Section 804(c) of the Act prohibits the making, printing and publishing of advertisements which state a preference, limitation or discrimination on the basis of race, color, religion, sex, handicap, familial status, or national origin. The prohibition applies to publishers, such as newspapers and directories, as well as to persons and entities who place real estate advertisements. It also applies to advertisements where the underlying property may be exempt from the provisions of the Act, but where the advertisement itself violates the Act. See 42 U.S.C. 3603 (b).

Publishers and advertisers are responsible under the Act for making, printing, or publishing an advertisement that violates the Act on its face. Thus, they should not publish or cause to be published an advertisement that on its face expresses a preference, limitation or discrimination on the basis of race, color, religion, sex, handicap, familial status, or national origin. To the extent that either the Advertising Guidelines or the case law do not state that particular terms or phrases (or closely comparable terms) may violate the Act, a publisher is not liable under the Act for advertisements which, in the context of the usage in a particular advertisement, might indicate a preference, limitation or discrimination, but where such a preference is not readily apparent to an ordinary reader. Therefore, complaints will not be accepted against publishers concerning advertisements where the language might or might not be viewed as being used in a discriminatory context.

For example, Intake staff should not accept a complaint against a newspaper for running an advertisement which includes the phrase female roommate wanted because the advertisement does not indicate whether the requirements for the shared living exception have been met. Publishers can rely on the representations of the individual placing the ad that shared living arrangements apply to the property in question. Persons placing such advertisements, however, are responsible for satisfying the conditions for the exemption. Thus, an ad for a female roommate could result in liability for the person placing the ad if the housing being advertised is actually a separate dwelling unit without shared living spaces. See 24 CFR 109.20.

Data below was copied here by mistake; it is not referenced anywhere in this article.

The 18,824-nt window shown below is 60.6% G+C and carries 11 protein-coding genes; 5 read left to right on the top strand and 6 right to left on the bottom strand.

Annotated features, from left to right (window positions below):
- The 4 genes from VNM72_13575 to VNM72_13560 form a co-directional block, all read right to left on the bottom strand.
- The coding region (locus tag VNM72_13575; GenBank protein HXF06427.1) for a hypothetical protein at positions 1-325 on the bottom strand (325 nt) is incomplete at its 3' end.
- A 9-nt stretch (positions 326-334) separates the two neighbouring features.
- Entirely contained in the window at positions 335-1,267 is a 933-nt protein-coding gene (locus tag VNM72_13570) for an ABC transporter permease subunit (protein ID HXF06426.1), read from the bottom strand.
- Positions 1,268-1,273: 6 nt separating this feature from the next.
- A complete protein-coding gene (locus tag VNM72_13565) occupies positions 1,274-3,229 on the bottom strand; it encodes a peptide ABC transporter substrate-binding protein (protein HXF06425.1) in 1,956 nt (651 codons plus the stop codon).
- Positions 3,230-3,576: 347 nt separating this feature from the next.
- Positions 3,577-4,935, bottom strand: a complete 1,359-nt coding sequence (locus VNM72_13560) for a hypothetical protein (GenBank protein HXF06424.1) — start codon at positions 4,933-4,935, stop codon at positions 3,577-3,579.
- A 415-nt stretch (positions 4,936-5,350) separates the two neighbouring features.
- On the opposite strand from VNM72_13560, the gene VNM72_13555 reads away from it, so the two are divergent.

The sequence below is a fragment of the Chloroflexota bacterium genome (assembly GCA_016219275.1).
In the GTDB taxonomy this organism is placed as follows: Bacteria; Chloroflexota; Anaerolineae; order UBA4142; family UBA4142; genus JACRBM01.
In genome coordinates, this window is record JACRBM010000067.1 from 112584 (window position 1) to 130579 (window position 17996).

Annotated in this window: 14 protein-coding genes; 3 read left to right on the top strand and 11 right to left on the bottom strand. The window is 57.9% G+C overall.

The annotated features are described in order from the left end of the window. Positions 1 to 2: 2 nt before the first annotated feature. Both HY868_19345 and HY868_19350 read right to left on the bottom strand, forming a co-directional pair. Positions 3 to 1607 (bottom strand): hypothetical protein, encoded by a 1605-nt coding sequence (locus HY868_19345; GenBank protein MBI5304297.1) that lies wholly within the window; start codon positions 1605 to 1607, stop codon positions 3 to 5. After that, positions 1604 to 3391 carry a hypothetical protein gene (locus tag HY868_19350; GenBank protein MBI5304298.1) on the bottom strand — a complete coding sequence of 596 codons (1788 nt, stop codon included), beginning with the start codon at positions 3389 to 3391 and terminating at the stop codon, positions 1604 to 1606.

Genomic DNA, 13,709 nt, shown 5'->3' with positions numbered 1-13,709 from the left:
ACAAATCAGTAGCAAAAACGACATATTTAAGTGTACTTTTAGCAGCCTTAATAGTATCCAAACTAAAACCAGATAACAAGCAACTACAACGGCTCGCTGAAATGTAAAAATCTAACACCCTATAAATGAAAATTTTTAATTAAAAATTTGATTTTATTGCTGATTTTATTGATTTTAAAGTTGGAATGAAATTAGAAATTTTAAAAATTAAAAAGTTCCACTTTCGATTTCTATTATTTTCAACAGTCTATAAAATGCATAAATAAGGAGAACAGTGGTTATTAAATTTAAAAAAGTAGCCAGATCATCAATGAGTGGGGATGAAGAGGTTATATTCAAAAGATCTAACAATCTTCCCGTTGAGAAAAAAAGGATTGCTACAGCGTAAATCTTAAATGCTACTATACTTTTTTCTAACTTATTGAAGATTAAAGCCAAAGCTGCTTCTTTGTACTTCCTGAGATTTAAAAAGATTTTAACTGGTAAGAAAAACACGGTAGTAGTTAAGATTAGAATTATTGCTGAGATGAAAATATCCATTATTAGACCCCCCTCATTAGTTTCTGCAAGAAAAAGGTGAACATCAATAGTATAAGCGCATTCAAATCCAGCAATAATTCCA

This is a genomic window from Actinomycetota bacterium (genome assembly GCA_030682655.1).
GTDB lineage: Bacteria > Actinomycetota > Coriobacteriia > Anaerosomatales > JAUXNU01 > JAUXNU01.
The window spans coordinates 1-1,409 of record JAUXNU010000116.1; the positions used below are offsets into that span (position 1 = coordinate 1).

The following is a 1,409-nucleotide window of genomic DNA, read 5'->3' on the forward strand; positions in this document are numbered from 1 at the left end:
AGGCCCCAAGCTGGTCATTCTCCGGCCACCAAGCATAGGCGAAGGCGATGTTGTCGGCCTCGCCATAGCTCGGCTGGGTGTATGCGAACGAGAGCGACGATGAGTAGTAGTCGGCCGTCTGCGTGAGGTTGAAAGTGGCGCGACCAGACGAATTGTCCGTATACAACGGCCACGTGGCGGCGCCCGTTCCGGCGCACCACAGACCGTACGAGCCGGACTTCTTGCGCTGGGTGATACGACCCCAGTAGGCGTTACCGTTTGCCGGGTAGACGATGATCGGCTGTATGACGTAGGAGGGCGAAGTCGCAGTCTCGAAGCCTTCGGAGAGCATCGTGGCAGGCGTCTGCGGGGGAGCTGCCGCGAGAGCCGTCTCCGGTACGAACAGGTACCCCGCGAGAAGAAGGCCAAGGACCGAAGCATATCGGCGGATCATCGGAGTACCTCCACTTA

Similarly, Intake staff should not file a familial status complaint against a publisher of an advertisement if the advertisement indicates on its face that it is housing for older persons. While an owner-respondent may be held responsible for running an advertisement indicating an exclusion of families with children if his or her property does not meet the "housing for older persons" exemption, a publisher is entitled to rely on the owner's assurance that the property is exempt.

The following is policy guidance on certain advertising issues which have arisen recently. We are currently reviewing past guidance from this office and from the Office of General Counsel and will update our guidance as appropriate.

1. Race, color, National origin. Real estate advertisements should state no discriminatory preference or limitation on account of race, color, or national origin. Use of words describing the housing, the current or potential residents, or the neighbors or neighborhood in racial or ethnic terms (i.e, white family home, no Irish) will create liability under this section.